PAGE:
In addition to the dangers of drunk driving, Kuiper should have known about dram shop laws. Named after the traditional term for a unit of liquor, dram shop laws hold bars liable for injuries caused by patrons they’ve over-served. Empson has filed an injury lawsuit against three bars that he alleges over-served Kuiper before the accident.

It’s common knowledge that hand-held electronics, such as smart phones, pose a serious distraction when we’re behind the wheel. But is that distraction as dangerous as intoxication? Can technology actually affect our sobriety? A new Washington law aims to treat cell phone use while driving in much the same way as drunk driving. The law would ban the use of all electronic devices when driving, even when stopped at a red light.

Electronic Driving While Impaired

According to Washington Governor Jay Inslee, the bill is called “electronic driving while impaired,” and the new offense would be called a DUI-E. “When you are driving with a cell phone,” said Inslee, “you are a more dangerous driver than if you are driving drunk with a .08 blood alcohol level.” And these aren’t just empty words; research backs up Inslee’s statements.

When a police officer stops your vehicle on suspicion of OUI, he or she will likely initiate a series of tests to determine if the suspicion is accurate. The officer will observe your eyes, your speech, and your overall demeanor. He or she will ask questions, such as have you had anything to drink.” If the officer believes there is probable cause, you will likely be asked to step out of the vehicle to perform a field sobriety test. You may also be asked to submit to a breath or blood test. These tests are performed to gather evidence, and any information obtained will be used against you in an OUI case. As such, it’s important to know your rights if you are ever stopped after having a few drinks.


  • Ask for a lawyer. There is very little information that you are required to give to police during an OUI stop. You must provide basic identifying information, such as your name and address, driver’s license and registration. But even a question such as have you had anything to drink tonight doesn’t require a response. Your best bet is to remain calm and courteous, and to politely ask to speak to your lawyer before answering any questions. A skilled Boston OUI defense attorney can help you determine how to proceed if you’ve been pulled over on suspicion of OUI.


  • Do not submit to the field sobriety test. Ok, before we move forward it’s important to note the following – you do have to get out of the vehicle if the officer asks you to do so. You do not, however, have to answer the officer’s questions or perform a field sobriety test. If asked to get out of your vehicle, do so politely, and then inform the officer that you do not wish to perform the field sobriety test, and that you would like to speak to your lawyer immediately. Field sobriety tests are designed to produce failures. People who are completely sober frequently fail these tests. Without the evidence of a failed field sobriety test, proving that you’re guilty becomes quite the hurdle.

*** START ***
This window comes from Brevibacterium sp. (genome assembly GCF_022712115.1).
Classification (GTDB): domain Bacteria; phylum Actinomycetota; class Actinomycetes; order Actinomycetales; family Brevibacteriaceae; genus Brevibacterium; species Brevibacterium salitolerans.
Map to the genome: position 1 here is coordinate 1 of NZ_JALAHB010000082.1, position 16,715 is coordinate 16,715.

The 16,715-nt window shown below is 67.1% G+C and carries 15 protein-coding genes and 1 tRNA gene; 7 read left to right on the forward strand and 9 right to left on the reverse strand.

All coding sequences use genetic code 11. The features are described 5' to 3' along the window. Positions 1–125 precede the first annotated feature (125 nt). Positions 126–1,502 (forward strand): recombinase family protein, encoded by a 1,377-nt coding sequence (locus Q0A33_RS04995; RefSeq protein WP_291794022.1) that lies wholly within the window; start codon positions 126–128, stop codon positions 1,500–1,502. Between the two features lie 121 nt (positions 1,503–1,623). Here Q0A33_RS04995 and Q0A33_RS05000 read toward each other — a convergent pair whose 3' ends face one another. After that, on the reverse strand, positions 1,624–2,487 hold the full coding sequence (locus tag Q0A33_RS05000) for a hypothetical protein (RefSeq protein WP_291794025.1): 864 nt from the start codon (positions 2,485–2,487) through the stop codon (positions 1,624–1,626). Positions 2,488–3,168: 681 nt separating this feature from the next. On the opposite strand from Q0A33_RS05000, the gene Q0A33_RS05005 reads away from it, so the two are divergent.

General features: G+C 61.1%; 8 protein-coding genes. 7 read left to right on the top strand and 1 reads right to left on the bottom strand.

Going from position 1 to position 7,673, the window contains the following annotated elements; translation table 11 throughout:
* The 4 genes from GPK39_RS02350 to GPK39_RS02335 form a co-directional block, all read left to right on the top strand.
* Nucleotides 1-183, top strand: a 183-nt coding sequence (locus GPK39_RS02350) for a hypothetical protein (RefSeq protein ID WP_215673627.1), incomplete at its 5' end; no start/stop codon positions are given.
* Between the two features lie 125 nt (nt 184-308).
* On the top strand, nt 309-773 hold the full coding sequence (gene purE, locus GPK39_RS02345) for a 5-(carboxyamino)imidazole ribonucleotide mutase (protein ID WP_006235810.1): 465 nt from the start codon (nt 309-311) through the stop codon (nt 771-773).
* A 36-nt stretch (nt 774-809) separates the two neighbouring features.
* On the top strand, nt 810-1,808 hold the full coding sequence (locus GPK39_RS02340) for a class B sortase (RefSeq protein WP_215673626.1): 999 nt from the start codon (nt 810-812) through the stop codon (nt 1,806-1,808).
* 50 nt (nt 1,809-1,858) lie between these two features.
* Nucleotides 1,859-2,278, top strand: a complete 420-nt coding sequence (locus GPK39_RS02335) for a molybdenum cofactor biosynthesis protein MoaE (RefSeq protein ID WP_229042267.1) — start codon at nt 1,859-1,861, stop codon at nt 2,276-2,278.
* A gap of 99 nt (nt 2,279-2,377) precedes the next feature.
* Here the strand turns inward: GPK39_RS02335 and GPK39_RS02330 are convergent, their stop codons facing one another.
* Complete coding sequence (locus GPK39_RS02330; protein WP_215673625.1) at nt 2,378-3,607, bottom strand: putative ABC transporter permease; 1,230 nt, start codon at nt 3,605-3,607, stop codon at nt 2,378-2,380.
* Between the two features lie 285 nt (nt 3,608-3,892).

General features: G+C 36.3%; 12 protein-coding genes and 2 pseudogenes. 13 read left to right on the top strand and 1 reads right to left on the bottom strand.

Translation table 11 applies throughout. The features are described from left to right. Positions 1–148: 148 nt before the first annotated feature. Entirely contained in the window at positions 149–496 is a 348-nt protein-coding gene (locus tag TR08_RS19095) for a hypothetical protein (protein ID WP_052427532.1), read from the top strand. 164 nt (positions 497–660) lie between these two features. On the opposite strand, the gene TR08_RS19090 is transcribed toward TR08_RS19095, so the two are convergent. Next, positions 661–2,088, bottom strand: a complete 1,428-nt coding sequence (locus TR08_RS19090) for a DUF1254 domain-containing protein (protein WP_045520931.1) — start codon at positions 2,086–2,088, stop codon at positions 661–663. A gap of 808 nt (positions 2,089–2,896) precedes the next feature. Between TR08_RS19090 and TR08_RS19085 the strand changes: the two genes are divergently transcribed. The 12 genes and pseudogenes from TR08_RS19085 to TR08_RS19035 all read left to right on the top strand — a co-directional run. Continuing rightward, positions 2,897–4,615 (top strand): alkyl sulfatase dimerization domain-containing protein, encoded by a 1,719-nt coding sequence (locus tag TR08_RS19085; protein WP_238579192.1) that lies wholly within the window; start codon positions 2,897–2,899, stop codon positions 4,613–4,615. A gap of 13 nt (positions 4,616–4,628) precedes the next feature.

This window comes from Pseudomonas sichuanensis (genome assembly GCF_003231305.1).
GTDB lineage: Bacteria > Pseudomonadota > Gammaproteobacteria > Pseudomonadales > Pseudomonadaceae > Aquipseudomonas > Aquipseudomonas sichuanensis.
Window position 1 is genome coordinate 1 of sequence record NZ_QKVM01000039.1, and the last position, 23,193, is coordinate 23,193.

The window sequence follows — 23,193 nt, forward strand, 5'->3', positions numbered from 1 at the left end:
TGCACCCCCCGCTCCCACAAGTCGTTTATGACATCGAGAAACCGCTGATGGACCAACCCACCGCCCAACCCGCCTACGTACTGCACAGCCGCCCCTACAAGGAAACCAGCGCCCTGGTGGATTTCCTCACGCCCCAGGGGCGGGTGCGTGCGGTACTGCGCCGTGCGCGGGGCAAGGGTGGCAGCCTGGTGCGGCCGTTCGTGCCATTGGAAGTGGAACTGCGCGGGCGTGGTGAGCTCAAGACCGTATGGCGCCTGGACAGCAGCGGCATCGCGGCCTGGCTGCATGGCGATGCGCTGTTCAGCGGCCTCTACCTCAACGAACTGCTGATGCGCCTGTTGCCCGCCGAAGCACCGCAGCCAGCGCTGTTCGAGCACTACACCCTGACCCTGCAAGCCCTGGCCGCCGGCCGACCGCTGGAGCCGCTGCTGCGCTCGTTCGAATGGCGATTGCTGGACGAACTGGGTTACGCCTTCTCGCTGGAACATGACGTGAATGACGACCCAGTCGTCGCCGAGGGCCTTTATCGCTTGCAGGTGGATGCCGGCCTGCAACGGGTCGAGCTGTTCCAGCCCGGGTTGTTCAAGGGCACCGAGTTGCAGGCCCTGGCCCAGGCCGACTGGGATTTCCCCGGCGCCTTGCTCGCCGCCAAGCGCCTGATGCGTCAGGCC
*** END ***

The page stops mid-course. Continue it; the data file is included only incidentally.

Are there Consequences of Refusing a Field Sobriety test?

Well, refusal of a field sobriety test doesn’t carry the official consequences of refusing a breath test (we’ll talk about those shortly), but refusing a field sobriety test is a relatively surefire way of getting arrested. The same could be said for submitting to the test, however. In many ways, you’re damned if you do, damned if you don’t…but for one major exception; a failed field sobriety test may lead you to jail and – most likely – a conviction. A refused test may lead you to jail, but you’ll have a significantly better chance of having your OUI charge dismissed without that evidence to substantiate the charge.

Can I Refuse the Breathalyzer?

Breath and blood tests are an entirely different story. In MA, refusing a breath test carries an automatic 180-day license suspension. That being said, it may still be in your best interest to refuse the breath test. There is no one-size-fits-all answer to this problem. Your best course of action is to contact an experienced MA OUI defense attorney immediately if you find yourself in this situation. Continue reading